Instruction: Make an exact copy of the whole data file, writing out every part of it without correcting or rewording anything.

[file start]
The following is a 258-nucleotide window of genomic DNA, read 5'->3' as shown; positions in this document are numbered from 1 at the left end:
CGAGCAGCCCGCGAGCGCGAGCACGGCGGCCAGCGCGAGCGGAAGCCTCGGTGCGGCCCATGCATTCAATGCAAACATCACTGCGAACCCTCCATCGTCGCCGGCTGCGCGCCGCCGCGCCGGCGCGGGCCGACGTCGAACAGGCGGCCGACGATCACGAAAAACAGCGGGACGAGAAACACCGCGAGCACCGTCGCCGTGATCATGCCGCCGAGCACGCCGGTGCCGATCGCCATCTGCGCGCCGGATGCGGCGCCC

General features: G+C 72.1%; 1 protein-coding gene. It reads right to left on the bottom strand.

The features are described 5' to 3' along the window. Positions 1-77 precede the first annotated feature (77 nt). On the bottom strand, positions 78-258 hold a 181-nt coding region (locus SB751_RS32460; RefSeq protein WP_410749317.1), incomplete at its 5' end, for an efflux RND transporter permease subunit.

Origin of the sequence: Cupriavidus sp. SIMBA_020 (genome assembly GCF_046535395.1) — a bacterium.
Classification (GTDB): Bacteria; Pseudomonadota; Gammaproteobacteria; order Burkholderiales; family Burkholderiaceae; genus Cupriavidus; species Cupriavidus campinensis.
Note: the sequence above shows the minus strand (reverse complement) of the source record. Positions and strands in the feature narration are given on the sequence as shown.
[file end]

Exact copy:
The following is a 258-nucleotide window of genomic DNA, read 5'->3' as shown; positions in this document are numbered from 1 at the left end:
CGAGCAGCCCGCGAGCGCGAGCACGGCGGCCAGCGCGAGCGGAAGCCTCGGTGCGGCCCATGCATTCAATGCAAACATCACTGCGAACCCTCCATCGTCGCCGGCTGCGCGCCGCCGCGCCGGCGCGGGCCGACGTCGAACAGGCGGCCGACGATCACGAAAAACAGCGGGACGAGAAACACCGCGAGCACCGTCGCCGTGATCATGCCGCCGAGCACGCCGGTGCCGATCGCCATCTGCGCGCCGGATGCGGCGCCC

General features: G+C 72.1%; 1 protein-coding gene. It reads right to left on the bottom strand.

The features are described 5' to 3' along the window. Positions 1-77 precede the first annotated feature (77 nt). On the bottom strand, positions 78-258 hold a 181-nt coding region (locus SB751_RS32460; RefSeq protein WP_410749317.1), incomplete at its 5' end, for an efflux RND transporter permease subunit.

Origin of the sequence: Cupriavidus sp. SIMBA_020 (genome assembly GCF_046535395.1) — a bacterium.
Classification (GTDB): Bacteria; Pseudomonadota; Gammaproteobacteria; order Burkholderiales; family Burkholderiaceae; genus Cupriavidus; species Cupriavidus campinensis.
Note: the sequence above shows the minus strand (reverse complement) of the source record. Positions and strands in the feature narration are given on the sequence as shown.